Having A Teachable Heart

What you will need: A Bible or your Bible app, a notebook, pen, and highlighter. The verses highlighted below are linked so that you can easily access them during your study time.

Jump Start

1. Tell your group one cliché you learned and that you’ve found to be true. (Explain it to them if your group hasn’t heard it before!) 

2. This week, we were challenged to “identify what keeps us from being teachable.” Some examples were the “know-it-all,” the “one-upper,” and “been there, done that” attitudes. Which of those dialogue types do you struggle with not acting as? Read Proverbs 28:26, 12:15, and 18:2. How do these attitudes keep us from being teachable? If you don’t personally deal with any of these, how are you able to listen to others without the need to put “your two cents in”? Are you extroverted or introverted? Does that have anything to do with it? 

3. A teachable heart is a humble heart. Read Proverbs 11:2, 16:18 and Psalm 25:9. Why do you think pride always precedes disaster? Of what types of disaster do these verses warn? On the other hand, what benefits are to be gained by humility?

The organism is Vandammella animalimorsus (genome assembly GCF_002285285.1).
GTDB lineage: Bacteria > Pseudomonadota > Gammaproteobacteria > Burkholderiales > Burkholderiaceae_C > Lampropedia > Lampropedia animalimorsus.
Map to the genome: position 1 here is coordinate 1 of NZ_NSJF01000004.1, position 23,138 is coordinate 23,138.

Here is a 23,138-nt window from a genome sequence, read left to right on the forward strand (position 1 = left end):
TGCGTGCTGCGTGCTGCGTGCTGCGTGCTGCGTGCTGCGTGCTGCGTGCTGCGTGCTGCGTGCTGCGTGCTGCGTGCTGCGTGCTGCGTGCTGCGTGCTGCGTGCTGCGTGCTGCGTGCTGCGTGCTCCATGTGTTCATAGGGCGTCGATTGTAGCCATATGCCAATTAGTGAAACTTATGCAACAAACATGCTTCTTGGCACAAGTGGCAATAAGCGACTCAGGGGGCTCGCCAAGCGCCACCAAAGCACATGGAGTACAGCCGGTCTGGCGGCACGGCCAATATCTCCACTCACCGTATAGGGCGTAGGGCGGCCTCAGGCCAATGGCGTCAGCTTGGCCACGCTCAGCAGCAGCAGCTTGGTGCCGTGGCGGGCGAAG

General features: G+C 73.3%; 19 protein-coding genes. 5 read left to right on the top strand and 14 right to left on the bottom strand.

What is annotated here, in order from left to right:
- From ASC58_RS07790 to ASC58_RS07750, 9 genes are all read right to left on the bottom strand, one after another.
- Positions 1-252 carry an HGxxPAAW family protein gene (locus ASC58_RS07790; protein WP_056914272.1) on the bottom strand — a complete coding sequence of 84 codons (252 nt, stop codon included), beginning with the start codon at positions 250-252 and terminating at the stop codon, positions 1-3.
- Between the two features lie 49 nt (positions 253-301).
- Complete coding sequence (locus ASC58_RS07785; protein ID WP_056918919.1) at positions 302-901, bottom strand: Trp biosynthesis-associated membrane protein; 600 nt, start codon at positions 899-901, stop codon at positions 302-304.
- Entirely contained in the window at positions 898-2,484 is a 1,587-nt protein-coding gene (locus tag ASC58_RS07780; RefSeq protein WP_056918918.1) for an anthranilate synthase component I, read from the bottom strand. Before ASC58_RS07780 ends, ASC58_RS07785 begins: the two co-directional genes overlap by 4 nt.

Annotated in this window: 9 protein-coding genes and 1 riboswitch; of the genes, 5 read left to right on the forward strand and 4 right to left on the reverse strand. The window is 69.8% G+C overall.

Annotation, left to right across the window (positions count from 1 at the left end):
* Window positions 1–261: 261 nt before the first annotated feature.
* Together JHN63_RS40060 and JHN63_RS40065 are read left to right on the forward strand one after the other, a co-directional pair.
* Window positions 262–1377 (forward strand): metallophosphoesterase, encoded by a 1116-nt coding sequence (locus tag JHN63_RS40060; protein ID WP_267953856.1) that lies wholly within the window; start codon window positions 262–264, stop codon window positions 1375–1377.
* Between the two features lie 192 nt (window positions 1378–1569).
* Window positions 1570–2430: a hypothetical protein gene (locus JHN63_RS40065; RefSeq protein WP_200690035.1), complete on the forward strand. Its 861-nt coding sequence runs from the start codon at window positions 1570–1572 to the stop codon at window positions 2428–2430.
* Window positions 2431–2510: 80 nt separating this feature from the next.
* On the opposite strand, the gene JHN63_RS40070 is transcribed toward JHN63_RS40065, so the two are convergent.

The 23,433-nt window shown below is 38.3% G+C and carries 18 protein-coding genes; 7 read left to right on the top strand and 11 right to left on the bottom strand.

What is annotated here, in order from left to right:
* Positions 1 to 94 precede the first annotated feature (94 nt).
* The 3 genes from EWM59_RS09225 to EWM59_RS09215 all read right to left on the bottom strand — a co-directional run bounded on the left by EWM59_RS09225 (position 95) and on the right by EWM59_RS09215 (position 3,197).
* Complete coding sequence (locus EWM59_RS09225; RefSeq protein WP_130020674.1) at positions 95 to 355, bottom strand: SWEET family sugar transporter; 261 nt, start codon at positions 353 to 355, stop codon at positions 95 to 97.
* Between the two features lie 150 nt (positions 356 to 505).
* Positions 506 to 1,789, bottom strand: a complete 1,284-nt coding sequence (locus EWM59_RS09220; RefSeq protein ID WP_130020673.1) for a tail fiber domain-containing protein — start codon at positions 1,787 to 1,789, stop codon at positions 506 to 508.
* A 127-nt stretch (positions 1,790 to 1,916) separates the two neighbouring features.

4. Correction is not rejection. Read Proverbs 12:1 and Hebrews 12:6. Discuss typical human responses to correction, criticism, or discipline. How can you guard against reacting in those ways? How can you prepare your heart (in advance) to receive correction? It there an issue that God has been trying to reveal or teach to you, but to which you have been closed to and unreceptive?

5. Final Thought: We were challenged to say “I’m sorry. I was wrong. You were right” to someone who came to our minds during the message. Did God put someone on your mind? Maybe there is something more that needs to be said or repaired. Have you taken that step to humble yourself and restore the relationship? Can we pray for you, if you need support and courage? 


6. Read 1 Kings 3:1-4. We see the “less than perfect” side of Solomon here. What do you notice? If you have scriptural reasons for your judgements, list them also.

7. Read 1 Kings 3:5-9. Read this exchange between God and Solomon. What surprises you? What does it tell you about God’s nature? What do you notice in Solomon’s preface to his “ask”? What about his choice of blessings from God? 

8. Read 1 Kings 3:10-15. What is God’s response to humble prayer? How does this compare to James 1:5? Does this remind you of Luke 6:38, Malachi 3:10, and Matthew 6:33? Why or why not?

Note: One example of Solomon’s wisdom, common sense, and his great ability to rule the people fairly is found in 1 Kings 3:16-28. It has entered into the general knowledge of the secular world and is sometimes called “the Judgment of Solomon.” It’s just a great story for you to know!